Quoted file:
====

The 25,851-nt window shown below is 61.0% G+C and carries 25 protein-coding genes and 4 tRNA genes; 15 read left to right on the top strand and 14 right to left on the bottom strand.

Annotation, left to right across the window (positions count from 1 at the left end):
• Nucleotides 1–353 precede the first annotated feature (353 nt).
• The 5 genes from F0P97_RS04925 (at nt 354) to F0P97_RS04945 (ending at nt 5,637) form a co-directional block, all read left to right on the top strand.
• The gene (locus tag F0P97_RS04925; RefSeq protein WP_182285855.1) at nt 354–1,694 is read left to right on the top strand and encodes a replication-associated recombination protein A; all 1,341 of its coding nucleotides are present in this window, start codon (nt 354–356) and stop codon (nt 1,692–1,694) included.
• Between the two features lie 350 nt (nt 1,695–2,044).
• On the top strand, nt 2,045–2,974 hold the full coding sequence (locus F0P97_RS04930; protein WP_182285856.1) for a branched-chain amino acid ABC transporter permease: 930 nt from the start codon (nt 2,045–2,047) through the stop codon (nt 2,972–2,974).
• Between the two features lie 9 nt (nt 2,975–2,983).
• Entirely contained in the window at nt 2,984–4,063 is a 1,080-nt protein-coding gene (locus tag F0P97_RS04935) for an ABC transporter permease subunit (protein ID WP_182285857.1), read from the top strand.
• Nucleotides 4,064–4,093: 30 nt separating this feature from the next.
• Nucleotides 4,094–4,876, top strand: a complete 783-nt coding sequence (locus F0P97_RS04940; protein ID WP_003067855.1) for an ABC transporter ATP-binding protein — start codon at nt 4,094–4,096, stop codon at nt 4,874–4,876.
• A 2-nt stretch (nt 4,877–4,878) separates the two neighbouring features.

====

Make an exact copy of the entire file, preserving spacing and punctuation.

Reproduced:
The 25,851-nt window shown below is 61.0% G+C and carries 25 protein-coding genes and 4 tRNA genes; 15 read left to right on the top strand and 14 right to left on the bottom strand.

Annotation, left to right across the window (positions count from 1 at the left end):
• Nucleotides 1–353 precede the first annotated feature (353 nt).
• The 5 genes from F0P97_RS04925 (at nt 354) to F0P97_RS04945 (ending at nt 5,637) form a co-directional block, all read left to right on the top strand.
• The gene (locus tag F0P97_RS04925; RefSeq protein WP_182285855.1) at nt 354–1,694 is read left to right on the top strand and encodes a replication-associated recombination protein A; all 1,341 of its coding nucleotides are present in this window, start codon (nt 354–356) and stop codon (nt 1,692–1,694) included.
• Between the two features lie 350 nt (nt 1,695–2,044).
• On the top strand, nt 2,045–2,974 hold the full coding sequence (locus F0P97_RS04930; protein WP_182285856.1) for a branched-chain amino acid ABC transporter permease: 930 nt from the start codon (nt 2,045–2,047) through the stop codon (nt 2,972–2,974).
• Between the two features lie 9 nt (nt 2,975–2,983).
• Entirely contained in the window at nt 2,984–4,063 is a 1,080-nt protein-coding gene (locus tag F0P97_RS04935) for an ABC transporter permease subunit (protein ID WP_182285857.1), read from the top strand.
• Nucleotides 4,064–4,093: 30 nt separating this feature from the next.
• Nucleotides 4,094–4,876, top strand: a complete 783-nt coding sequence (locus F0P97_RS04940; protein ID WP_003067855.1) for an ABC transporter ATP-binding protein — start codon at nt 4,094–4,096, stop codon at nt 4,874–4,876.
• A 2-nt stretch (nt 4,877–4,878) separates the two neighbouring features.